The role of glial CHD2 in homeostatic synaptic plasticity and autism

  • Awarded: 2018
  • Award Type: Bridge to Independence
  • Award #: 551354

Autism spectrum disorders (ASDs) have a prevalence of 1.5 percent in the general population, with affected individuals characterized by varying levels of developmental, intellectual and behavioral impairments. Genetic studies in individuals with ASD have identified mutations in a variety of epigenetic regulators, including the chromodomain helicase DNA-binding proteins 2 and 8 (CHD2, CHD8). However, while epigenetic mechanisms have been shown to influence the normal progression of neuronal and glial development and synaptic plasticity, little is known about the molecular and cellular mechanisms through which the abnormal activities of these regulators affect neuronal and glial function and increase susceptibility to ASD. The generation of appropriate disease model systems is necessary to allow thorough analyses of how epigenetic risk genes modulate neural physiology and is an important step in bridging the gap between human genetics data and the cellular deficits that underlie the clinical presentation of ASD.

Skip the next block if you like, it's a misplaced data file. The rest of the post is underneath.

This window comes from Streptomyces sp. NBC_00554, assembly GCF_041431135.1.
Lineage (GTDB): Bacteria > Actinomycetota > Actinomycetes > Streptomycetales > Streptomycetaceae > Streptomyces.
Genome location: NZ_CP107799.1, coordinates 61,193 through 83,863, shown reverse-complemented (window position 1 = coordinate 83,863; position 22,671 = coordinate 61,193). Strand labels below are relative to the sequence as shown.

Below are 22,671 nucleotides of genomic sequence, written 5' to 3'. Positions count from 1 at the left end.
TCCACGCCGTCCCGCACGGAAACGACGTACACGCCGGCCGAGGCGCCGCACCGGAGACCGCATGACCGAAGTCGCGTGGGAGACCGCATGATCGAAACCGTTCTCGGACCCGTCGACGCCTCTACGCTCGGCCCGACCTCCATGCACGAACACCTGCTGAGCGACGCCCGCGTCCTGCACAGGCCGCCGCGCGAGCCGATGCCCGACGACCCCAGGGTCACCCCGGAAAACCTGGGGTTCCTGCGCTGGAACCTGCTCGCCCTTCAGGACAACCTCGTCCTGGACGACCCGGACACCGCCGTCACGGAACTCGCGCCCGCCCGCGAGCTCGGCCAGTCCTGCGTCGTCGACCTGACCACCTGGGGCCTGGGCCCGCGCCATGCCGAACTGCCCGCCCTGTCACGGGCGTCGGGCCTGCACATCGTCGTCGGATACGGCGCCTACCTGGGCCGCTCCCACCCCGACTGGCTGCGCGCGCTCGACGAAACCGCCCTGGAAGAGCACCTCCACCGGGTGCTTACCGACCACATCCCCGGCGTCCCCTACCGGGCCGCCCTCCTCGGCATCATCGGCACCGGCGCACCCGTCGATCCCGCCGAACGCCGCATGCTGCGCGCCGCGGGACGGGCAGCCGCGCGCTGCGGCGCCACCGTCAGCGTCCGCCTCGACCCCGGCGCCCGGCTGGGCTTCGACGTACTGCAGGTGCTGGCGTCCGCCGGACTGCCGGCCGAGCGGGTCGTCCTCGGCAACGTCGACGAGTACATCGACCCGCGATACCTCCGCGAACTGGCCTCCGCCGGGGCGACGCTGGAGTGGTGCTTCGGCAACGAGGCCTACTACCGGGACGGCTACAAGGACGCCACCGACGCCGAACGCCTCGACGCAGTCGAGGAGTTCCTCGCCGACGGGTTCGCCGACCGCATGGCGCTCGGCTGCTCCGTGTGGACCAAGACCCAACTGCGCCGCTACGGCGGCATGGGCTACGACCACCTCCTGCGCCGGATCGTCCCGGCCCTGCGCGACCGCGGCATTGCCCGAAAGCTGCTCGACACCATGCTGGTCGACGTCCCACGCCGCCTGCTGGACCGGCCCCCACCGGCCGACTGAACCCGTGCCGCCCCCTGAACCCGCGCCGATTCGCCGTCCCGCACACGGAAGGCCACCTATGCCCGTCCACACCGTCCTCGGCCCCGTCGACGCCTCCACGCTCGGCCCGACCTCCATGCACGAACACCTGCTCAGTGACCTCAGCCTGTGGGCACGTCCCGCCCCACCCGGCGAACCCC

Tingting Wang’s laboratory focuses on understanding the molecular mechanisms underlying homeostatic synaptic plasticity in the nervous system and how dysfunction of homeostatic control contributes to neurodevelopmental disorders such as ASD. In the current project, Wang and her team plan to assess how altered epigenetic regulation affects glial function and homeostatic plasticity. Specifically, they will create Drosophila and mouse models that lack Chd2 in glial cells to explore the cellular and functional consequences on glial function and downstream effects on synaptic physiology and homeostatic signaling. This work will provide a more precise understanding of how signaling systems in glia affect synapse formation during development and stabilize synapse physiology. Further, this work will increase our understanding of the role that alterations in epigenetic signaling and plasticity play in ASD and may provide candidate molecular targets for potential therapies for ASD.

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